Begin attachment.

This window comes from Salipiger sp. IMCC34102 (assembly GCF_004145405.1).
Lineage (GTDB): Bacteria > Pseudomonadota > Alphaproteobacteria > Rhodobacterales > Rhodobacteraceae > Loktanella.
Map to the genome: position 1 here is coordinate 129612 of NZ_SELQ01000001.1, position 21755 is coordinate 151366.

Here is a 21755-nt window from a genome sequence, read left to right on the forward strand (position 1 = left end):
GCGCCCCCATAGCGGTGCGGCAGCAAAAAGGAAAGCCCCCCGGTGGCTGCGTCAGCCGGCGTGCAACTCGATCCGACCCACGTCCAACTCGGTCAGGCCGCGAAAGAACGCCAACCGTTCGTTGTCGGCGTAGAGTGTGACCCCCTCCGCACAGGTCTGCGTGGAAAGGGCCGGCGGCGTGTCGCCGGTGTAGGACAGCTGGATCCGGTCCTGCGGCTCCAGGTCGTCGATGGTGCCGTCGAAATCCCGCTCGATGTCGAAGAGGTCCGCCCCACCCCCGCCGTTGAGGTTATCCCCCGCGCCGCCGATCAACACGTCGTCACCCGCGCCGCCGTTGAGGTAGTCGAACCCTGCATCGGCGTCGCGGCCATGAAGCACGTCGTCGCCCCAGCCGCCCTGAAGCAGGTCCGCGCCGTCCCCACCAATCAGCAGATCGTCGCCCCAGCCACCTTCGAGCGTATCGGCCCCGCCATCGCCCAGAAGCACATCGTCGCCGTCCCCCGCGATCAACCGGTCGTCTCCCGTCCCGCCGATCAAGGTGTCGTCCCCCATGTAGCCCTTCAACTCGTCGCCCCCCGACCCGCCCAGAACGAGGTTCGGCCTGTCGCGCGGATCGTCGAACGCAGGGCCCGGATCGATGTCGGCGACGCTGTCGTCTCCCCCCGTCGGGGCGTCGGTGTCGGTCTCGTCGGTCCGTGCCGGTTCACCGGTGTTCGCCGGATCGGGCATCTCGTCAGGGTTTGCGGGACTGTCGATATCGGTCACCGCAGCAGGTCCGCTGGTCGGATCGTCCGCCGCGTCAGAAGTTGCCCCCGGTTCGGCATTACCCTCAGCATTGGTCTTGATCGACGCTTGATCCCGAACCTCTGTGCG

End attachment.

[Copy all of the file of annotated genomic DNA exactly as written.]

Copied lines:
This window comes from Salipiger sp. IMCC34102 (assembly GCF_004145405.1).
Lineage (GTDB): Bacteria > Pseudomonadota > Alphaproteobacteria > Rhodobacterales > Rhodobacteraceae > Loktanella.
Map to the genome: position 1 here is coordinate 129612 of NZ_SELQ01000001.1, position 21755 is coordinate 151366.

Here is a 21755-nt window from a genome sequence, read left to right on the forward strand (position 1 = left end):
GCGCCCCCATAGCGGTGCGGCAGCAAAAAGGAAAGCCCCCCGGTGGCTGCGTCAGCCGGCGTGCAACTCGATCCGACCCACGTCCAACTCGGTCAGGCCGCGAAAGAACGCCAACCGTTCGTTGTCGGCGTAGAGTGTGACCCCCTCCGCACAGGTCTGCGTGGAAAGGGCCGGCGGCGTGTCGCCGGTGTAGGACAGCTGGATCCGGTCCTGCGGCTCCAGGTCGTCGATGGTGCCGTCGAAATCCCGCTCGATGTCGAAGAGGTCCGCCCCACCCCCGCCGTTGAGGTTATCCCCCGCGCCGCCGATCAACACGTCGTCACCCGCGCCGCCGTTGAGGTAGTCGAACCCTGCATCGGCGTCGCGGCCATGAAGCACGTCGTCGCCCCAGCCGCCCTGAAGCAGGTCCGCGCCGTCCCCACCAATCAGCAGATCGTCGCCCCAGCCACCTTCGAGCGTATCGGCCCCGCCATCGCCCAGAAGCACATCGTCGCCGTCCCCCGCGATCAACCGGTCGTCTCCCGTCCCGCCGATCAAGGTGTCGTCCCCCATGTAGCCCTTCAACTCGTCGCCCCCCGACCCGCCCAGAACGAGGTTCGGCCTGTCGCGCGGATCGTCGAACGCAGGGCCCGGATCGATGTCGGCGACGCTGTCGTCTCCCCCCGTCGGGGCGTCGGTGTCGGTCTCGTCGGTCCGTGCCGGTTCACCGGTGTTCGCCGGATCGGGCATCTCGTCAGGGTTTGCGGGACTGTCGATATCGGTCACCGCAGCAGGTCCGCTGGTCGGATCGTCCGCCGCGTCAGAAGTTGCCCCCGGTTCGGCATTACCCTCAGCATTGGTCTTGATCGACGCTTGATCCCGAACCTCTGTGCG